In January 2011 OSHA presented a “slip, trip and fall” prevention suggestions in their article released “Slip, Trip, and Fall Prevention for Healthcare Workers”. In the article OSHA reports the rate of lost work day injuries from the same level slips, trips, and falls at the hospital was 38.2 per 10,000 employees. Figure that is 90% higher than the average rate for all other private industries combined. Researchers analyzed that workman’s compensation injuries claims for acute care hospitals analyzed workers compensation injuries and found that slips, trips, and falls most commonly resulted in injuries to the lower extremities, knees, ankles, and feet made up of 44.9% of the cases and the nature of most injuries was often sprains and strains – to the back and neck, dislocations and tears representing 48.3% of the cases.
The National Floor Safety Institute http://www.nfsi.org has developed standards for slip, trip and fall prevention. These safety standards are intended to provide preventable measures in all manner of pedestrian ambulatory safety in regards to slip, trip and falls and is titled “B101Safety Requirements for Slip, Trip, and Fall Prevention”.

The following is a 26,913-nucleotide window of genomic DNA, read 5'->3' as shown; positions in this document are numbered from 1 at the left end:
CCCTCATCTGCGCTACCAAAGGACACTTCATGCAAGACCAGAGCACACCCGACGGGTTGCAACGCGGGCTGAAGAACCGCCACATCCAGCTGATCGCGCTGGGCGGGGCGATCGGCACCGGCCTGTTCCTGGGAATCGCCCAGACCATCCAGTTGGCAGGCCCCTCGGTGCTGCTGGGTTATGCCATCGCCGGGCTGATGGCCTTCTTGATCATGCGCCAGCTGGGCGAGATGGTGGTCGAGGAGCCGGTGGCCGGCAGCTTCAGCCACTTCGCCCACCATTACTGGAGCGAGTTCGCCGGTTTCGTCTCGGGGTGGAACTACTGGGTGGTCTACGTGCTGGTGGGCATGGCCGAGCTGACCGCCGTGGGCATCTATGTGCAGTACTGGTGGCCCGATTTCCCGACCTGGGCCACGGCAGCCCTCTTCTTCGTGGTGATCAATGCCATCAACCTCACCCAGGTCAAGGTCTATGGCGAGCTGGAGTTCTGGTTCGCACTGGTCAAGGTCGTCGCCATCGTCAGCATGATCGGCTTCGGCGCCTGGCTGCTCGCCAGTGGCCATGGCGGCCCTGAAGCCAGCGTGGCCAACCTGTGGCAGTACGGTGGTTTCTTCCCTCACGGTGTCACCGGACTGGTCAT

Purdue University Indiana has done an intensive study regarding slip, trip, and fall injuries. Indeed they determined that slip, trip, and falls are the leading cause of occupational injuries at Purdue University. Their studies have determined that surface conditions are the biggest contributing factor. The slightest differences in walking surfaces even as minor as 3/8” may create a slip or trip fall hazard. 50% of the causes of slip, trip or fall injuries is the flooring but the second most contributing factor is the foot wear of the victim. www.purdueeducation/rem/injury/stf.htm
Don’t be a Victim! If you are injured because someone else did not maintain their property you should contact an experienced lawyer in dealing with these issues. William “Bill” Hurst represented hundreds of clients who have been hurt by others. To speak with “Bill” call 1-800-636-0808 for a free consultation. See our website at www.https://billhurst.com/m .